The project, which began with the donation of a cache of photographs taken by Charles Eugene Gail, an American military officer stationed on Okinawa in the early 1950s, has since broadened its scope to encompass the entire occupation, from 1945 to the present. To uncover the personal stories of Okinawans during this time of major transformation, Christy and collaborators use interviews, photographs, and archival records found in both Okinawa and Washington, DC. “The changes that happened here are historically significant, and well worth understanding,” Christy said.
Even in a city, a wildlife haven might be just around the corner. In urban gardens throughout Santa Cruz, the Monterey Bay Area, and Santa Clara County, Stacy Philpott, professor and director of the Center for Agroecology & Sustainable Food Systems, has cataloged a wealth of species, at least 60 types of bees, 25 of spiders, 18 of ladybugs, and about 60 of birds.
Philpott and her research group study how differences in urban gardens, like their “messiness” and the number and types of nearby trees and shrubs, affect their biodiversity. In general, the group finds that what’s good for biodiversity is good for human gardeners too. Their experiments suggest that gardens with more biodiversity have more effective pollination and natural pest control.
It’s also clear that urban gardens can be invaluable to the people who use them. Surveys of community members who work these gardens show that many garden as a way to spend time outdoors, relieve stress, and hang out with their families. For some, having access to a space to grow produce provides a vital way to put food on the table. A substantial number of lower-income gardeners surveyed experience some food insecurity, Philpott said. ”There's a lot of demand for space in cities and many interests competing for its use,” Philpott said. “Our research shows that gardens are important spaces.”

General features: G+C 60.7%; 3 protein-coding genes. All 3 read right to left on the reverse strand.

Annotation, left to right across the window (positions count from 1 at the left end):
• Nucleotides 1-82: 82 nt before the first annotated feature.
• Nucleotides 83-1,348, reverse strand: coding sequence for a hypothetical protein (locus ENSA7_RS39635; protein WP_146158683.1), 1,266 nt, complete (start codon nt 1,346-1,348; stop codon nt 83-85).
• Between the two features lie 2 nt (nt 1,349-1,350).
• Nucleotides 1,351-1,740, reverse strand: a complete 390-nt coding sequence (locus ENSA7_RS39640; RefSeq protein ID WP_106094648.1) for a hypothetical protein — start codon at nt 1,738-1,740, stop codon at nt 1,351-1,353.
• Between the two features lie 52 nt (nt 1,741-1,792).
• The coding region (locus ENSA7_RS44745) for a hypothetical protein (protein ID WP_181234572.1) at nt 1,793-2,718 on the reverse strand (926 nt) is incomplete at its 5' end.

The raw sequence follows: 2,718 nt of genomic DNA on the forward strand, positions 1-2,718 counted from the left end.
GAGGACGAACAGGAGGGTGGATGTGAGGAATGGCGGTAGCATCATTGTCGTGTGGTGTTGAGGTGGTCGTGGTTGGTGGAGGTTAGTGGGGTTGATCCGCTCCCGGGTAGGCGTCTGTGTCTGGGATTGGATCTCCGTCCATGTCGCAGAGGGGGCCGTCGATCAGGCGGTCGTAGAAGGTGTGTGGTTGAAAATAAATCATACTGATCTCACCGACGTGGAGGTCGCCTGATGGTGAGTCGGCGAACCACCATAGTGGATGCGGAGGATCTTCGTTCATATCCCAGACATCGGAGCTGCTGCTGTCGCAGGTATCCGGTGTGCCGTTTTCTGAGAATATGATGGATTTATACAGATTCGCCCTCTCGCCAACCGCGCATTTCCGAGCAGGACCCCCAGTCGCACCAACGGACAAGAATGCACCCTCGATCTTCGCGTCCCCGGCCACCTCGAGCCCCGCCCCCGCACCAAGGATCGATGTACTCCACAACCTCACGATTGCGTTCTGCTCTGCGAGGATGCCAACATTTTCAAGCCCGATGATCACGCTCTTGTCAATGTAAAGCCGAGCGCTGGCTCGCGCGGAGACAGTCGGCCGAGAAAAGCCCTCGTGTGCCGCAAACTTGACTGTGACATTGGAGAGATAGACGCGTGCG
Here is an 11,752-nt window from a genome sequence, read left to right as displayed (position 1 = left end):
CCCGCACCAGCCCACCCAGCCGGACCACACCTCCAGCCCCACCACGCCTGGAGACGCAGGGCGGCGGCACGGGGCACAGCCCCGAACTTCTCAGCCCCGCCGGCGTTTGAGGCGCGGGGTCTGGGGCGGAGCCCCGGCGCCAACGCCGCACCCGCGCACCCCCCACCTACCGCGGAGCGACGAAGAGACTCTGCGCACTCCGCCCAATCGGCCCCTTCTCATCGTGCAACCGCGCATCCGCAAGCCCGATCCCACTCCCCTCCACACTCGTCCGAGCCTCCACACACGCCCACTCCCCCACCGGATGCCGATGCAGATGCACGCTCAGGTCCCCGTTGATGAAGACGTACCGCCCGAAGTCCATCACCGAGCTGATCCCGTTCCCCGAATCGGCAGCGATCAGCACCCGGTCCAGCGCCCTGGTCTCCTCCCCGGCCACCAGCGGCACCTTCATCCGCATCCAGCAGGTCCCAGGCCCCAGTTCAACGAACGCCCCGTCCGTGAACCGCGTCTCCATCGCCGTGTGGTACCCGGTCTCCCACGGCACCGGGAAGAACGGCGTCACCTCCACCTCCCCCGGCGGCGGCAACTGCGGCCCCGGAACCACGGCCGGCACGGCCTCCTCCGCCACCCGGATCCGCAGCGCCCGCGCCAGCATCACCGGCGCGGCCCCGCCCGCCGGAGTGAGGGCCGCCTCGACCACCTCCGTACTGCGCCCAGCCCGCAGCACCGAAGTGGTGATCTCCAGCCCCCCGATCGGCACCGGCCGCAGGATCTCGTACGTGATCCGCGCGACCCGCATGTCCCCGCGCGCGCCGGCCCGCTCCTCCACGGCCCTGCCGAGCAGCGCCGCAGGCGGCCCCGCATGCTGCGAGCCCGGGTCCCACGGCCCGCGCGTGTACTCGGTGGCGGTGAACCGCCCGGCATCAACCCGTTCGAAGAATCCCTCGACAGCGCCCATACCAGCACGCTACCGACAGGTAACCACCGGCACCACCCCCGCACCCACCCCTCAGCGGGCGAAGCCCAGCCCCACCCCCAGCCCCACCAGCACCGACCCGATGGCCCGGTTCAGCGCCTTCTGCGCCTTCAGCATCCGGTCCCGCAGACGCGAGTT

Earth and planetary sciences
Making the earth move
Modern methods of extracting fossil fuel from the ground also bring up vast amounts of highly contaminated water. The safest way to dispose of that toxic wastewater is to pump it back underground, but that can disturb faults and trigger earthquakes. “People make earthquakes by shoving water into the ground or by pulling water out,” said professor of Earth and planetary sciences and induced seismology expert Emily Brodsky, who has made it her mission to understand this phenomenon.
To more closely investigate how wastewater injection triggers earthquakes, Brodsky and then researcher and lecturer Thomas Goebel (now an assistant professor at the University of Memphis) analyzed data from 18 drill sites around the world. Their findings, published in the prestigious journal Science (August 2018), overturned conventional wisdom about the safest place to inject wastewater. Oil companies typically avoid injecting into deeper, harder basement rock that contains most seismic faults, opting instead for shallower, softer sedimentary rock. Brodsky and Goebel’s evaluation of injection depths and affected rock types revealed that the sedimentary strategy triggered more earthquakes and ones of higher magnitude. “Sedimentary injections are more dangerous than basement injections, the opposite of what everyone thought,” Brodsky said.
Sedimentary injections can transmit pressure up to 10 kilometers away, increasing the chances of disturbing faults. Oil companies are better off injecting into basement rock, especially if they can pinpoint areas free of major faults, Brodsky said.
Boosting blood cells
Approved in 1998, the drug sildenafil citrate—better known as Viagra—offered men with erectile dysfunction a welcome alternative to the invasive solutions then available for their non–life-threatening but life-altering condition. As urban legend has it, Viagra’s developers initially tested it as a drug to lower blood pressure and were surprised by its notable side effect. The rest is history.
Now, researchers led by professor of biomolecular engineering Camilla Forsberg have found another potential use for the infamous “little blue pill.” Recently published in Stem Cell Reports (October 2019), their work showed that the drug enhanced the effect of the immunostimulant plerixafor, boosting the blood stem cell mobilization (movement from bone marrow to bloodstream) critical to the high-risk transplants used to treat—and potentially cure—patients with blood-based cancers and other immune-based disorders. Extracted from donors or patients themselves, the mobilized stem cells are “transplanted” into the patient to reconstitute their blood after a course of high-dose chemotherapy and/or radiation kills off both normal and malignant cells.